Synopsis of the Books of the Bible, by John Nelson Darby, [1857-62], at sacred-texts.com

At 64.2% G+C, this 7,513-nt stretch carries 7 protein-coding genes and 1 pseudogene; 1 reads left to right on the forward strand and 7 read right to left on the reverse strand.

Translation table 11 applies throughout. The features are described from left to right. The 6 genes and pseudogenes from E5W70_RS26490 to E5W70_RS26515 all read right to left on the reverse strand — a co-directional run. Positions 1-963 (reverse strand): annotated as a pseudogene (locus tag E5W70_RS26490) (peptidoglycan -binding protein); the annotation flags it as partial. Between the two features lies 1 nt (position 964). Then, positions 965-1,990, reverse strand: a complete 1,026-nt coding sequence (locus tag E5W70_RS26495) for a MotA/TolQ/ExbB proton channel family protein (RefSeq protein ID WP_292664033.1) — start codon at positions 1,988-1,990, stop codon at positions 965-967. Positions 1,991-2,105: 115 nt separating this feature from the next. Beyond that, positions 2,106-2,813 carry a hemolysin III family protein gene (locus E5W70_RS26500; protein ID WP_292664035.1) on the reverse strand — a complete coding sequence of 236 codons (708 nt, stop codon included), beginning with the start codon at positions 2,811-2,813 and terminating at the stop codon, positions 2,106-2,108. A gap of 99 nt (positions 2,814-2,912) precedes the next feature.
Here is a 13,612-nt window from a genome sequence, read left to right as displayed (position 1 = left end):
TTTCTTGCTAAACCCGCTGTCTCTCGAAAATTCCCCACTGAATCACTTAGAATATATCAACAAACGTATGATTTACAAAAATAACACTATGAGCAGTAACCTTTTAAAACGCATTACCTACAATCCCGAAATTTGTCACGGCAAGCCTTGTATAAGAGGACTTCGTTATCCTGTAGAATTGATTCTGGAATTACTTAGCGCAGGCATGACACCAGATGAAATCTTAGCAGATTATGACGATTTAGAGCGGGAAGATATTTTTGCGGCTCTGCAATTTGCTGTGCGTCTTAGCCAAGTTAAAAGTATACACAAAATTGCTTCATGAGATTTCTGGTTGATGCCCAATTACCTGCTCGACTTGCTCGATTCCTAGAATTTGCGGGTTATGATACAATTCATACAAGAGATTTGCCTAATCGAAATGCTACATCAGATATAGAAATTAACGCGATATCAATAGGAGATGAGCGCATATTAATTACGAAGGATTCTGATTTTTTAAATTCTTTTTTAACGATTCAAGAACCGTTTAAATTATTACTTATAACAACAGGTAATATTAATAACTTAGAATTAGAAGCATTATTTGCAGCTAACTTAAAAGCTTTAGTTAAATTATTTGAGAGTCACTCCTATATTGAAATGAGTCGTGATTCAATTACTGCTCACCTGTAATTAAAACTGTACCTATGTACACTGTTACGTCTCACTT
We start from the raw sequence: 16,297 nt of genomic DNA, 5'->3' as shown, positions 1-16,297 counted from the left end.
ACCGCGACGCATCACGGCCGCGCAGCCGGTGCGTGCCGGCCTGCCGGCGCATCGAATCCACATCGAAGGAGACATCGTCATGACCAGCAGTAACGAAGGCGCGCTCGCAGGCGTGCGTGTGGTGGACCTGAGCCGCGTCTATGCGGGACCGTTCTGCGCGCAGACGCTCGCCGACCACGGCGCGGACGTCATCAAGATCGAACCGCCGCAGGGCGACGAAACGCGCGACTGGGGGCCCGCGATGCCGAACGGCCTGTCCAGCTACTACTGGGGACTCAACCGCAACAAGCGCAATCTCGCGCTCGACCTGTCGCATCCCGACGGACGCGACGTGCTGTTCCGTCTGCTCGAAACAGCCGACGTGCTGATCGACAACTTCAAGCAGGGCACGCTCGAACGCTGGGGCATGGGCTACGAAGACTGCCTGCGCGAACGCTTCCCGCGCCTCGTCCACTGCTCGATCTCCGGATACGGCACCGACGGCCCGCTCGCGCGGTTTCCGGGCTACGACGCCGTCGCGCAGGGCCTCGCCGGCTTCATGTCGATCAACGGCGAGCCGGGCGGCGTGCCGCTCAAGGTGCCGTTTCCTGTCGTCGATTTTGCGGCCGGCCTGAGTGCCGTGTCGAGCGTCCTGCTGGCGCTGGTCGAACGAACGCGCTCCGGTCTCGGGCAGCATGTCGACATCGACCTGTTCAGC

The Lord testifies that Israel is even more hardened than any of the heathen nations. The people are "impudent and hard-hearted." It needed that Ezekiel should have his forehead made as hard as adamant to speak to them the word which he had to declare, saying, "Whether they will hear, or whether they will forbear." The prophet is carried away by the power of the Spirit into the midst of the captives at Tel-abib. Although the house of Israel was hardened, God distinguished a remnant; and in this manner. The prophet was to warn individuals: it was to this work he was appointed. If his word was received, he who hearkened should be spared. Ezekiel should be responsible for the fulfilment of this duty: but each one should bear the consequences of his own conduct, after he had heard the word. Thus the people are no longer judged as a whole, as was the case when all depended on the public conduct of the nation or of the king. Israel had revolted, but still he that hearkened to the word should live. God was acting in accordance with His long-suffering grace. The prophet again sees the glory of Jehovah by himself, and the Spirit announces to him that he is not to go out among the people, but that he shall be a prisoner in his house, and that God will make his tongue cleave to the roof of his mouth; for they were a rebellious people, and, as a people, the warning was not to be given them. God, when He pleased, would open the mouth of the prophet, and he should speak peremptorily to the people, declaring the word of Jehovah. Let him hear that would, Jehovah would no longer plead in love, as He had done.